Giggleswick and Wigglesworth
I am uninspired
Again, this is a complete sentence, arranged over four lines, but like the best free verse poetry it has an effect on us even before we begin to read it. The form is ‘all over the place’: it sprawls and hesitates, reflects the subject matter of a haiku poet hunting for inspiration in the landscape. And like the best comic writing it utilises specific techniques to entertain: playful language – the inarguably funny sounds in the names of two North Yorkshire villages – and the unexpected direction of the final line.
Roberta Beary’s haiku is a simmered reduction of seven words and ten syllables.
of unripe plums
of unripe plums
The absence of any pause between the lines allows for the concentration of emotion to be communicated, to be felt when we read it: from the breathiness of aspirated h, the punch of b and p and the sharpness of t. Anger, frustration, tension: they’re all contained in those sounds and their repetition.
I am also persuaded by her decision to balance the present continuous tense with the plural of plums. The hate doesn’t end with the eating of one plum: it continues through the eating of several, perhaps many.
There is no overt juxtaposition here, an element we have come to expect in haiku, but unpick the language a little more. Consider the eating of fruit, in particular a woman eating fruit, and we can’t help but think of the biblical myth of Eve blamed for humankind’s downfall in the Garden of Eden and all its associated ideas. Old Testament v 21st century: perhaps we’re not that far apart.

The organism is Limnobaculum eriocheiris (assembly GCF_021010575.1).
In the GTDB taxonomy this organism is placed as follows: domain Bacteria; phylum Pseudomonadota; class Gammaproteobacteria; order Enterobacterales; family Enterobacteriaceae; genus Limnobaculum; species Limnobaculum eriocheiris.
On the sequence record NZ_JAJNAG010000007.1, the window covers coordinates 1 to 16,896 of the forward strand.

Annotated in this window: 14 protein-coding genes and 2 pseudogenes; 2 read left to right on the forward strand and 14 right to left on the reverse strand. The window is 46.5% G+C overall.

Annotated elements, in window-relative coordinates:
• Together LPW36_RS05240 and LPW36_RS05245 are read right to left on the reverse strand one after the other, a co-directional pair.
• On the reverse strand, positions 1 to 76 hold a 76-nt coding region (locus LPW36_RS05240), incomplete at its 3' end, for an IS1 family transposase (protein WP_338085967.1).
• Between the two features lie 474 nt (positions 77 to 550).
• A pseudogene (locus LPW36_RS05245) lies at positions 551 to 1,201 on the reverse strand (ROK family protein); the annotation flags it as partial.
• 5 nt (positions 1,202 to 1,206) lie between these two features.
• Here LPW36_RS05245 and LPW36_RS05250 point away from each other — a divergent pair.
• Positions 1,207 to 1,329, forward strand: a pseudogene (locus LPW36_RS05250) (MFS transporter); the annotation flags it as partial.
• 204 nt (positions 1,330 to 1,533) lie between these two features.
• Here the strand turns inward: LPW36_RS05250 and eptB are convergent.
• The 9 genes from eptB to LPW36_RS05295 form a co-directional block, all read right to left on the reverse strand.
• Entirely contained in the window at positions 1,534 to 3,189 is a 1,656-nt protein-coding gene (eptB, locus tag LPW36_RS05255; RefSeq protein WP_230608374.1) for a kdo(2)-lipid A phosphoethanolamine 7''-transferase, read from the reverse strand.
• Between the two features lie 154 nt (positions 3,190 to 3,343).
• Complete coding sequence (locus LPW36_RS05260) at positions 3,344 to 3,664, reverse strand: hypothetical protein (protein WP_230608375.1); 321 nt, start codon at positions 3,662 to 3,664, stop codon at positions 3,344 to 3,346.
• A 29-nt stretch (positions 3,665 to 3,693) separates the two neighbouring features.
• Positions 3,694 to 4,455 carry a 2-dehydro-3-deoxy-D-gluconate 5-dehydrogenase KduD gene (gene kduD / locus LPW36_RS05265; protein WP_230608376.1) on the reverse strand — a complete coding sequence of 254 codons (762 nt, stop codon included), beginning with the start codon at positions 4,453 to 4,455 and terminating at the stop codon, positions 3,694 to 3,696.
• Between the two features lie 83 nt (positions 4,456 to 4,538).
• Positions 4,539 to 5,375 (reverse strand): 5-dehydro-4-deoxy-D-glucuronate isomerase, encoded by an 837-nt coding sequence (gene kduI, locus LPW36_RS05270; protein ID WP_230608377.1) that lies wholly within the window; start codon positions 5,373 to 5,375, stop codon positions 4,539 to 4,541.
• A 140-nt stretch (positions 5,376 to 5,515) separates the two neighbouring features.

The uncut haiku asks us, as poets, to pay close attention to our craft: to the shape on the page, to rhythm and sound, and to the language choices we make in relation to what the haiku is about, what we want it to achieve and to avoid. And while there is still so much more that remains to be said within the confines of prescribed form, whether that is fragment and phrase or the more traditional 5/7/5 syllable count, departing from a recognised path to explore another offers its own rewards for the reader and for the continuing critical haiku debate.
 This and subsequent ‘uncut haiku’ examples all taken from Haiku in English, The First Hundred Years, eds. Jim Kacian, Philip Rowland & Allan Burns, WW Norton & Co, New York & London 2013.
 From The Unworn Necklace (Snapshot Press 2007 & 2011)